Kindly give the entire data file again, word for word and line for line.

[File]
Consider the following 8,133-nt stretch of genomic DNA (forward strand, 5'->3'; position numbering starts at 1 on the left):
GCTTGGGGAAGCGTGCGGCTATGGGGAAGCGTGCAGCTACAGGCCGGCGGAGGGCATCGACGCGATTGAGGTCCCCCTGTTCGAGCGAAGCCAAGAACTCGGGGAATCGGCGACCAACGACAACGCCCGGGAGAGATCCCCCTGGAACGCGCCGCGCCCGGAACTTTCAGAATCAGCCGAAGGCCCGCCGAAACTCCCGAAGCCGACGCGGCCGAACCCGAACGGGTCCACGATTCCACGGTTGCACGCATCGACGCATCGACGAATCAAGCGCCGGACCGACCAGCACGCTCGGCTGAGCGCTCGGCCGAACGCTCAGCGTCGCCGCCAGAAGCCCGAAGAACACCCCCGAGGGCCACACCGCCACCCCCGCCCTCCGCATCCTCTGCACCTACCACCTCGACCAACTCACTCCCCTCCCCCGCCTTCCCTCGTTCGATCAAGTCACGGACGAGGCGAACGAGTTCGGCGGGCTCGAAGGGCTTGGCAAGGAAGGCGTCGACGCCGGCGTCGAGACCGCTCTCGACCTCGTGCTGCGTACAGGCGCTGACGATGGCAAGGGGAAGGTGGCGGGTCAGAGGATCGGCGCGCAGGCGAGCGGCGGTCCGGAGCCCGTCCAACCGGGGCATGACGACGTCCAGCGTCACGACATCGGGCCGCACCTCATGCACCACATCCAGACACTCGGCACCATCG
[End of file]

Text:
Consider the following 8,133-nt stretch of genomic DNA (forward strand, 5'->3'; position numbering starts at 1 on the left):
GCTTGGGGAAGCGTGCGGCTATGGGGAAGCGTGCAGCTACAGGCCGGCGGAGGGCATCGACGCGATTGAGGTCCCCCTGTTCGAGCGAAGCCAAGAACTCGGGGAATCGGCGACCAACGACAACGCCCGGGAGAGATCCCCCTGGAACGCGCCGCGCCCGGAACTTTCAGAATCAGCCGAAGGCCCGCCGAAACTCCCGAAGCCGACGCGGCCGAACCCGAACGGGTCCACGATTCCACGGTTGCACGCATCGACGCATCGACGAATCAAGCGCCGGACCGACCAGCACGCTCGGCTGAGCGCTCGGCCGAACGCTCAGCGTCGCCGCCAGAAGCCCGAAGAACACCCCCGAGGGCCACACCGCCACCCCCGCCCTCCGCATCCTCTGCACCTACCACCTCGACCAACTCACTCCCCTCCCCCGCCTTCCCTCGTTCGATCAAGTCACGGACGAGGCGAACGAGTTCGGCGGGCTCGAAGGGCTTGGCAAGGAAGGCGTCGACGCCGGCGTCGAGACCGCTCTCGACCTCGTGCTGCGTACAGGCGCTGACGATGGCAAGGGGAAGGTGGCGGGTCAGAGGATCGGCGCGCAGGCGAGCGGCGGTCCGGAGCCCGTCCAACCGGGGCATGACGACGTCCAGCGTCACGACATCGGGCCGCACCTCATGCACCACATCCAGACACTCGGCACCATCG